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Weather: What you need to know about the coronavirus and its impact on California’s weather

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The National Weather Service says the coronivirus pandemic has created a “new normal” for California’s air quality, forcing the state to adopt a range of measures to protect against pollution.

In a report released Thursday, the weather service warned that the threat of a third-wave pandemic had increased.

The current outbreak is the worst in the state since 1999, when the World Trade Center bombing was carried out.

The virus has killed an estimated 12,000 people, forced the closure of hundreds of schools and caused a million deaths worldwide.

The National Weather Forecast Center, which provides forecasts for California and its neighbors, released a forecast for the next three days for the Sacramento area.

It includes a high of 54 degrees on Thursday and a low of 37 degrees on Friday.

But the center said that even with these temperatures, California could face “slightly worse than average” conditions.

The center’s advisory comes as the state’s largest air pollution monitoring system has come under scrutiny.

The California Air Resources Board has said the system needs upgrades, and the board is scheduled to meet next week.

The board, which regulates emissions from the state, is currently considering whether to require the state air quality agency to conduct annual tests of the system’s monitoring devices.

The California Air Resource Board is currently weighing whether to enact a requirement that the state use an electronic, tamper-proof, device to automatically check for carbon monoxide.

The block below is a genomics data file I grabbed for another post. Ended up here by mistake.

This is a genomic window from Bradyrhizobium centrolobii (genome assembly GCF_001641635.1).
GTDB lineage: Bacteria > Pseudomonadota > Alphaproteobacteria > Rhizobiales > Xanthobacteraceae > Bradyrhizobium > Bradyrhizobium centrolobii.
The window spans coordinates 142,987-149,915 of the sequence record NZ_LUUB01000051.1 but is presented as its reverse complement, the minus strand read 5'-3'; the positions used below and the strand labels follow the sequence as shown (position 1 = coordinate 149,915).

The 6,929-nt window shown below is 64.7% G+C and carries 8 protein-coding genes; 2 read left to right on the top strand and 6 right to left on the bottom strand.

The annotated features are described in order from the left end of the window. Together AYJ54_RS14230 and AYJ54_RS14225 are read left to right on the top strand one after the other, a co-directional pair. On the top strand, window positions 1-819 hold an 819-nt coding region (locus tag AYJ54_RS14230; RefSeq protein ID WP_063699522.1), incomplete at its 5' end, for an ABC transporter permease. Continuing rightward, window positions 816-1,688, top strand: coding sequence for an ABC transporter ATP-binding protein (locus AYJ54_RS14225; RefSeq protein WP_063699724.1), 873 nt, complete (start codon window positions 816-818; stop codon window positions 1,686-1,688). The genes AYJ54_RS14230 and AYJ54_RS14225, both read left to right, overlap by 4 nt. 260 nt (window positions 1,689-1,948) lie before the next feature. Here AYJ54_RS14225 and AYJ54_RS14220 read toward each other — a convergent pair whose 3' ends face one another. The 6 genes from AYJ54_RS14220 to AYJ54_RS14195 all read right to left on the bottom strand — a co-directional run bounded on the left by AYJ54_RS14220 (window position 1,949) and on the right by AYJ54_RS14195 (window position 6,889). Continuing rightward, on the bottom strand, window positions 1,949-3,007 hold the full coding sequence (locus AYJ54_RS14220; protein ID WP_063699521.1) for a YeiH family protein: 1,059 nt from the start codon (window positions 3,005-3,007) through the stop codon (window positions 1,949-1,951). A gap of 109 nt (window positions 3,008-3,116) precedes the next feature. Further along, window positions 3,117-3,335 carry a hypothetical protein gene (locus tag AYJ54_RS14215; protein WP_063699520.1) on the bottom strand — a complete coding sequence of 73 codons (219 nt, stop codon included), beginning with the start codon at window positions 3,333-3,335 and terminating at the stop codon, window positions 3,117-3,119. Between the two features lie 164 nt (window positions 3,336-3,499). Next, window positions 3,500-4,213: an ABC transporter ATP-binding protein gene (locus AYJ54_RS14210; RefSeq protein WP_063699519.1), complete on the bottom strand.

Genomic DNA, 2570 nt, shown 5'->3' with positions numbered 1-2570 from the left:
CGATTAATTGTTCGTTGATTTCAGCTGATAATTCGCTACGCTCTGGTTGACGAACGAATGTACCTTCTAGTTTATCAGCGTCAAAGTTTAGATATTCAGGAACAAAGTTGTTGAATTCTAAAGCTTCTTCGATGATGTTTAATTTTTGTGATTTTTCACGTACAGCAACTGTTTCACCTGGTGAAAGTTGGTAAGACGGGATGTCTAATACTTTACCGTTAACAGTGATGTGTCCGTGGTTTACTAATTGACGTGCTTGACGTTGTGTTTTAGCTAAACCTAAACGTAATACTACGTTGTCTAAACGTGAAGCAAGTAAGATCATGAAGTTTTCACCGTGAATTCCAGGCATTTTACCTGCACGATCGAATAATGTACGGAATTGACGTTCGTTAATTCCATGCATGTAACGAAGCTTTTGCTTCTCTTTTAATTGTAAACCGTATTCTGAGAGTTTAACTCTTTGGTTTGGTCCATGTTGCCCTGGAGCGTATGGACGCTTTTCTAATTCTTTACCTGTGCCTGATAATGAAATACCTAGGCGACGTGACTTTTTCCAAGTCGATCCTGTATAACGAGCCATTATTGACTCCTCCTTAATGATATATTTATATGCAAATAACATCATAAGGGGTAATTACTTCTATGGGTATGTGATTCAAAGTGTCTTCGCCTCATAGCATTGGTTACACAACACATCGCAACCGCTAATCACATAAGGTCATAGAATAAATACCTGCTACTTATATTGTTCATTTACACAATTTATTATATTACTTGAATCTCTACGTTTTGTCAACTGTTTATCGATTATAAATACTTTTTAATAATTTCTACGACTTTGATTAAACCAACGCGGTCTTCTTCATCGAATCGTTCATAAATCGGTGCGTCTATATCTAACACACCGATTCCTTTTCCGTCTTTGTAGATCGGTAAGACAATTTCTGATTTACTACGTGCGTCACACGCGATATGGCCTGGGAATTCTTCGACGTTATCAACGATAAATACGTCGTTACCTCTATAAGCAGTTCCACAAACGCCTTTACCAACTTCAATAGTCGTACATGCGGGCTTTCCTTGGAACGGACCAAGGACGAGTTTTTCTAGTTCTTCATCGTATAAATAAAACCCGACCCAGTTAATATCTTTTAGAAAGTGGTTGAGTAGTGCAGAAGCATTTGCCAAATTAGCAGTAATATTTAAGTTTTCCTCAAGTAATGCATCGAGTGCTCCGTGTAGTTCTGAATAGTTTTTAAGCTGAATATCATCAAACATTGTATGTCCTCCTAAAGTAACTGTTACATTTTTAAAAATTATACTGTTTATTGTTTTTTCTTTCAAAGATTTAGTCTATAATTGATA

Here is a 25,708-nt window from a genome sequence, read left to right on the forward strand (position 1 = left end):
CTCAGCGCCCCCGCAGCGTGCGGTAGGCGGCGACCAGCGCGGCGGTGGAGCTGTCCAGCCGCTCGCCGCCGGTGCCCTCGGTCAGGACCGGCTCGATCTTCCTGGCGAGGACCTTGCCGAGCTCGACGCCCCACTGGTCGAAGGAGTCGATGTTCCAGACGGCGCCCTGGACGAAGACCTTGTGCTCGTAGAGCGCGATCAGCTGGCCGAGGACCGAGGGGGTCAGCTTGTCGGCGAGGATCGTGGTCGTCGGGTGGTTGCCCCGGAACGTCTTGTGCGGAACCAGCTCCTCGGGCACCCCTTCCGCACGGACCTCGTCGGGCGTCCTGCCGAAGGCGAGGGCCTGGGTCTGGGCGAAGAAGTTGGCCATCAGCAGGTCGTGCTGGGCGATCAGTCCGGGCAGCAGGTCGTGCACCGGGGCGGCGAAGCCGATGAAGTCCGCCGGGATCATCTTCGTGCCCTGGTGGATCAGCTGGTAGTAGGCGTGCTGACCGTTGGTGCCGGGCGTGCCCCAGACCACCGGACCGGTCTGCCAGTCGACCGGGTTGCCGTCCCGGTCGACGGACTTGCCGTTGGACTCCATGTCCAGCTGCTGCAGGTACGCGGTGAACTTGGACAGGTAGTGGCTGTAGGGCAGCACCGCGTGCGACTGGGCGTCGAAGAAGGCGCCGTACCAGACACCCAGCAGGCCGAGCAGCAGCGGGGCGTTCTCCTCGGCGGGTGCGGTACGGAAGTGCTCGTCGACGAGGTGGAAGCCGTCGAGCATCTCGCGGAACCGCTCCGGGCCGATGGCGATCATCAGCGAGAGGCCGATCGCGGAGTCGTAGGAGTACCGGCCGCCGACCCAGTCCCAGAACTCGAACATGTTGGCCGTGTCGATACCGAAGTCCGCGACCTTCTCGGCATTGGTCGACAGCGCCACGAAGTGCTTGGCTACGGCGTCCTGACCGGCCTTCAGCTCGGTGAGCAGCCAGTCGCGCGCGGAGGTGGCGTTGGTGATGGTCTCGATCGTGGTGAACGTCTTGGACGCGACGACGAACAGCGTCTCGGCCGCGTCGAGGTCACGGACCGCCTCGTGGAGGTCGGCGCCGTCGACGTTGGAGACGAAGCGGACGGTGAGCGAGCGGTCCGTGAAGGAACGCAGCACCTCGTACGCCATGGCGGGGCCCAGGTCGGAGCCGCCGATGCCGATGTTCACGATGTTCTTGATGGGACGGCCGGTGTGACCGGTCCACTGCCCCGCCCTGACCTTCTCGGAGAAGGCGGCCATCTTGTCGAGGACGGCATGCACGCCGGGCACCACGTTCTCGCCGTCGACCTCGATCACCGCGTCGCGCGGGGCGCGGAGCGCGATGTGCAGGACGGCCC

In addition, the state is considering whether or not to establish a carbon dioxide emissions reduction plan.

A new report from the Los Angeles County Air Resources Control Board said the state will face an additional $30 billion in costs by 2040 to address air pollution.

The report said the costs are likely to rise because of the increase in emissions from non-power plants, the loss of air traffic, the increased use of coal-fired power plants, and carbon monio, or carbon dioxide, emissions.

The report said that, with California’s population expected to increase by 10 million people by 2030, air pollution will increase at a greater rate than it did in the 1980s, and that air pollution was expected to exceed particulate matter in 2030.

The L.A. County board, meanwhile, said the current climate poses the greatest threat to the state.

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